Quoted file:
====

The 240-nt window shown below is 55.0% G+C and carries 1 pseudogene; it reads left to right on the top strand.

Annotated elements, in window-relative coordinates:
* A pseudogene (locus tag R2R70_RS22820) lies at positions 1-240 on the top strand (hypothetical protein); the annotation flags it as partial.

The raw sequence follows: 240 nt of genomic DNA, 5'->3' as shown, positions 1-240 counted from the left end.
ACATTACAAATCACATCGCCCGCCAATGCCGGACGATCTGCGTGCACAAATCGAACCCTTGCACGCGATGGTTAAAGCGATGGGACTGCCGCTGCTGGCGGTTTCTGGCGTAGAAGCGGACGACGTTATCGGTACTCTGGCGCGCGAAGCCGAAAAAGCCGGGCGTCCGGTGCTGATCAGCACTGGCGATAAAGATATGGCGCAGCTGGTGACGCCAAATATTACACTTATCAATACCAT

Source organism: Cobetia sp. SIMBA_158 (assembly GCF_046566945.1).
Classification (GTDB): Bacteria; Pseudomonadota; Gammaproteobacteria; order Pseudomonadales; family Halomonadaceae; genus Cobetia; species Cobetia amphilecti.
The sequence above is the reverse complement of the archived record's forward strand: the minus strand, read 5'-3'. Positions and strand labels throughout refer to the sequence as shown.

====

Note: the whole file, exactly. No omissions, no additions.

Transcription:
The 240-nt window shown below is 55.0% G+C and carries 1 pseudogene; it reads left to right on the top strand.

Annotated elements, in window-relative coordinates:
* A pseudogene (locus tag R2R70_RS22820) lies at positions 1-240 on the top strand (hypothetical protein); the annotation flags it as partial.

The raw sequence follows: 240 nt of genomic DNA, 5'->3' as shown, positions 1-240 counted from the left end.
ACATTACAAATCACATCGCCCGCCAATGCCGGACGATCTGCGTGCACAAATCGAACCCTTGCACGCGATGGTTAAAGCGATGGGACTGCCGCTGCTGGCGGTTTCTGGCGTAGAAGCGGACGACGTTATCGGTACTCTGGCGCGCGAAGCCGAAAAAGCCGGGCGTCCGGTGCTGATCAGCACTGGCGATAAAGATATGGCGCAGCTGGTGACGCCAAATATTACACTTATCAATACCAT

Source organism: Cobetia sp. SIMBA_158 (assembly GCF_046566945.1).
Classification (GTDB): Bacteria; Pseudomonadota; Gammaproteobacteria; order Pseudomonadales; family Halomonadaceae; genus Cobetia; species Cobetia amphilecti.
The sequence above is the reverse complement of the archived record's forward strand: the minus strand, read 5'-3'. Positions and strand labels throughout refer to the sequence as shown.